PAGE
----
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The role of Information Accessibility in achieving Transparency and Accountability in Ghana's oil Industry: A reality check from Cape Three Point
Norwegian University of Science and Technology, Faculty of Social Sciences and Technology Management, Department of Geography.
2013 (English)Masteroppgave, 40 credits / 60 HE creditsStudent thesis
Abstract [en]

The possession on natural resource wealth has in most cases has turn out to be a curse rather than a blessing to many countries that Possesses them. The discovery of oil and gas resources in Ghana has brought to the fore debates about how best to manage it to the benefit of the citizens. Transparency and accountability has been identified as key to prudent resource governance not only in the case of Ghana but globally. At the heart of transparency and accountability however is the availability of information to the citizens which can enable them to monitor the behaviour of governments.

This study examined how the actual implementation of transparency and accountability initiatives is impacted by people’s access to information. Specifically, it investigated how people access information, their capacities and willingness to process the information in order to hold government to account. The study was conducted using qualitative methods in Cape Three point, a community close to Ghana’s Jubilee oil fields.

The study revealed that making information available is not enough to achieve transparency and accountability. Rather, achieving Transparency and Accountability is dependent on people’s information access mechanisms, level of education, livelihoods, interests and infrastructure. It was found out that within the Cape Three Point community, the people had little knowledge about the oil revenues even though the government and the Ghana Extractive Industries Transparency Initiative (EITI) have made some information available to the public. The people were also less willing to demand accountability even though they were interested in knowing about the oil revenue flows. One important implication of this study is that when government or transparency initiatives make information public, in reality it does not necessary mean the people have received it or been able to construct knowledge or make decisions based on it.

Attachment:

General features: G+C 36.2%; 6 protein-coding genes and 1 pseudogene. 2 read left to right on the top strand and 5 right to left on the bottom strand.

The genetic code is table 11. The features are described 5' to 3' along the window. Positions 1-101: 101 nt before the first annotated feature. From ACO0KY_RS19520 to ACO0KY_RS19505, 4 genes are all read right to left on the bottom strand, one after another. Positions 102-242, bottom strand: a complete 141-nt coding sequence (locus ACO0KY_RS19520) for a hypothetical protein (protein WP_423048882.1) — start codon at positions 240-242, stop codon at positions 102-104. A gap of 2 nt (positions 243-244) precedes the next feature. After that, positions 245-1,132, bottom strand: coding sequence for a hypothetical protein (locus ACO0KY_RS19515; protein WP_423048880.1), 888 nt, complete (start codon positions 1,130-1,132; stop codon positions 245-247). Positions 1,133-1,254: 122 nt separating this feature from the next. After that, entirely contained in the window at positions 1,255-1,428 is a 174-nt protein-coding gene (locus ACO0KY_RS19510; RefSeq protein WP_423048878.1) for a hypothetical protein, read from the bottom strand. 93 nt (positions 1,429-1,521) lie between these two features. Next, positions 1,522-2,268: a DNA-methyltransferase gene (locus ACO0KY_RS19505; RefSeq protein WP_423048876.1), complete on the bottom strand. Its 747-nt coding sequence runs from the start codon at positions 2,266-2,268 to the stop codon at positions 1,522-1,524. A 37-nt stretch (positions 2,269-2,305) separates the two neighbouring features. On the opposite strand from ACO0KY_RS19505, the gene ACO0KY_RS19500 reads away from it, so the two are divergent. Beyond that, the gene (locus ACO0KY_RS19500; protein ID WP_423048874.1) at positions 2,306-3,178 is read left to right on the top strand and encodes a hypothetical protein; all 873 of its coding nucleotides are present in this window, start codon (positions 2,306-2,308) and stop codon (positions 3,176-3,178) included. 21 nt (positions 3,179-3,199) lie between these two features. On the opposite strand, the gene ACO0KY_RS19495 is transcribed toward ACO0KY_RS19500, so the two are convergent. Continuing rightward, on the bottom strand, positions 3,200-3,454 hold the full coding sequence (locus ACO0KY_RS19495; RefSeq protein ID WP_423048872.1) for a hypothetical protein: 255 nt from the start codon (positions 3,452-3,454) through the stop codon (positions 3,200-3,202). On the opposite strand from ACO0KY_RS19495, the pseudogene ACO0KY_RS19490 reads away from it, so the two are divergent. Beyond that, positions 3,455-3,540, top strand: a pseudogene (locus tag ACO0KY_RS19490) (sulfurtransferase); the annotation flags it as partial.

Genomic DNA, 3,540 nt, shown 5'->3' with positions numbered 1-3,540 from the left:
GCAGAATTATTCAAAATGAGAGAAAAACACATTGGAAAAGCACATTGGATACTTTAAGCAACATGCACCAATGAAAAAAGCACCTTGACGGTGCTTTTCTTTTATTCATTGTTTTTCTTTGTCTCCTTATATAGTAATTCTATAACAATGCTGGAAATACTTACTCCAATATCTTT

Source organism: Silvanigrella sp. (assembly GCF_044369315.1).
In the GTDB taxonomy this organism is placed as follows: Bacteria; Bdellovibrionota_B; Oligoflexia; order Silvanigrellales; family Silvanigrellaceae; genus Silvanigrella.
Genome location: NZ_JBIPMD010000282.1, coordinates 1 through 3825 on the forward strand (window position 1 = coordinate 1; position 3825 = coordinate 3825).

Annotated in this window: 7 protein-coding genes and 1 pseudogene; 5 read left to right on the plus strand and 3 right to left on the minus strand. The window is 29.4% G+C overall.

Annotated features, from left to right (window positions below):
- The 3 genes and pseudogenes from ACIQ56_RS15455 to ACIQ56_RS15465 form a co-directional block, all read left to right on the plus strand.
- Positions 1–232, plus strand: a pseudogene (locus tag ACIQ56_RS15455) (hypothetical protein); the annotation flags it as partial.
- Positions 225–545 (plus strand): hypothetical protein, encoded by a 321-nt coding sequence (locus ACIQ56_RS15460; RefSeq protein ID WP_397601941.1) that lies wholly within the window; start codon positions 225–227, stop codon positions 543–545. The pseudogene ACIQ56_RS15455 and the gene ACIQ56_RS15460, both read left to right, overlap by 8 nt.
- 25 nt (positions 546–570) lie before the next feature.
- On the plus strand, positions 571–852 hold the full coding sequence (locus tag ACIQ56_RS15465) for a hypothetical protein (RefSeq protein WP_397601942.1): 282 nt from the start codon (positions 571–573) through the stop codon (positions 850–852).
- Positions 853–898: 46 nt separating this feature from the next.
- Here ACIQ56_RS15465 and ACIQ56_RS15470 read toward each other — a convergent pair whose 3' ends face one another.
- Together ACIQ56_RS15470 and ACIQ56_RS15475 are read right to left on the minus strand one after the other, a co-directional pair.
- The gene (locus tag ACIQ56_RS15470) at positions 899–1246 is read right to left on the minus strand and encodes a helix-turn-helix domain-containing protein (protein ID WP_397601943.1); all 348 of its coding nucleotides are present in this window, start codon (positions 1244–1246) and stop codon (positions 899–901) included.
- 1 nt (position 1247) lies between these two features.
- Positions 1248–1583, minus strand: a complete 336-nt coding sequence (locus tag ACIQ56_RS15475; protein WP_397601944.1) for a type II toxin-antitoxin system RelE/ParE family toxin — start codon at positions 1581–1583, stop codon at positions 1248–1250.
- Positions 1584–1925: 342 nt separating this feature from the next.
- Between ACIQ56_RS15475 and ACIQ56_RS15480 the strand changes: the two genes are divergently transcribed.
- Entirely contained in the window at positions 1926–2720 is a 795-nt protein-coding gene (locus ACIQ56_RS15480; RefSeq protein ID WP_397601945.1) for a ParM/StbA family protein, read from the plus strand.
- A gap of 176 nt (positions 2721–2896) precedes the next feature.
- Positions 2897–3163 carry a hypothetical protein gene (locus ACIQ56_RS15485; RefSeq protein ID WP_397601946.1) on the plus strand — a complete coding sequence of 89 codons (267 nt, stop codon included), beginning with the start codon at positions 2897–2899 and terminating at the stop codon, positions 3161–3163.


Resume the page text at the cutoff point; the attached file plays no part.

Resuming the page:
The study recommends among other things that transparency initiatives must be context dependent and be based on an analysis of people’s information needs, proper channels of communication and strengthening people’s capacity to demand accountability.

Key Words: Transparency, Accountability, Oil revenues, Access, Capacity

Place, publisher, year, edition, pages
URN: urn:nbn:no:ntnu:diva-22930OAI: diva2:655126
Available from: 2013-10-17 Created: 2013-10-10 Last updated: 2013-10-17Bibliographically approved

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